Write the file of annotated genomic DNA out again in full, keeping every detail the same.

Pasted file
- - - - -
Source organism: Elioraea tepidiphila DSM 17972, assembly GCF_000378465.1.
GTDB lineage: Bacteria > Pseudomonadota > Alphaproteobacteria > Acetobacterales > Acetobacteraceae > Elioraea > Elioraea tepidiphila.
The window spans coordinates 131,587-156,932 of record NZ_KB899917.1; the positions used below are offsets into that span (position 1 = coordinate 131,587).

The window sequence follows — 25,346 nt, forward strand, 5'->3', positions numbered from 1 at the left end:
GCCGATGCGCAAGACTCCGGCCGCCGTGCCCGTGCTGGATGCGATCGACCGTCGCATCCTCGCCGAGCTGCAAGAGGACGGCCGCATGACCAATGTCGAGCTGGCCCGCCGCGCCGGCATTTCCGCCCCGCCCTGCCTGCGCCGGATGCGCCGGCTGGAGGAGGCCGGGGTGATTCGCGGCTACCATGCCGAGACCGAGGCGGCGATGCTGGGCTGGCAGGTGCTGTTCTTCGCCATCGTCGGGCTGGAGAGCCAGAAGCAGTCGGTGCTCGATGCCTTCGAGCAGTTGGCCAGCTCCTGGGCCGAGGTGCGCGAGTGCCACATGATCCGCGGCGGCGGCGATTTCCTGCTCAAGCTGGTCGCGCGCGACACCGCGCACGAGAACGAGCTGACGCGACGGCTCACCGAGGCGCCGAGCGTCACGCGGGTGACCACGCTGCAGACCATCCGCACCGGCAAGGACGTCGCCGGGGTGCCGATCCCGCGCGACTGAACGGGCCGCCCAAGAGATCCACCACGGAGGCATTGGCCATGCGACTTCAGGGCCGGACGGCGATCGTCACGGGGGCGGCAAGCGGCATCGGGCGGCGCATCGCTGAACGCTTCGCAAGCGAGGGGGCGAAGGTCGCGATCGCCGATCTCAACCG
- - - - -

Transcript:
Source organism: Elioraea tepidiphila DSM 17972, assembly GCF_000378465.1.
GTDB lineage: Bacteria > Pseudomonadota > Alphaproteobacteria > Acetobacterales > Acetobacteraceae > Elioraea > Elioraea tepidiphila.
The window spans coordinates 131,587-156,932 of record NZ_KB899917.1; the positions used below are offsets into that span (position 1 = coordinate 131,587).

The window sequence follows — 25,346 nt, forward strand, 5'->3', positions numbered from 1 at the left end:
GCCGATGCGCAAGACTCCGGCCGCCGTGCCCGTGCTGGATGCGATCGACCGTCGCATCCTCGCCGAGCTGCAAGAGGACGGCCGCATGACCAATGTCGAGCTGGCCCGCCGCGCCGGCATTTCCGCCCCGCCCTGCCTGCGCCGGATGCGCCGGCTGGAGGAGGCCGGGGTGATTCGCGGCTACCATGCCGAGACCGAGGCGGCGATGCTGGGCTGGCAGGTGCTGTTCTTCGCCATCGTCGGGCTGGAGAGCCAGAAGCAGTCGGTGCTCGATGCCTTCGAGCAGTTGGCCAGCTCCTGGGCCGAGGTGCGCGAGTGCCACATGATCCGCGGCGGCGGCGATTTCCTGCTCAAGCTGGTCGCGCGCGACACCGCGCACGAGAACGAGCTGACGCGACGGCTCACCGAGGCGCCGAGCGTCACGCGGGTGACCACGCTGCAGACCATCCGCACCGGCAAGGACGTCGCCGGGGTGCCGATCCCGCGCGACTGAACGGGCCGCCCAAGAGATCCACCACGGAGGCATTGGCCATGCGACTTCAGGGCCGGACGGCGATCGTCACGGGGGCGGCAAGCGGCATCGGGCGGCGCATCGCTGAACGCTTCGCAAGCGAGGGGGCGAAGGTCGCGATCGCCGATCTCAACCG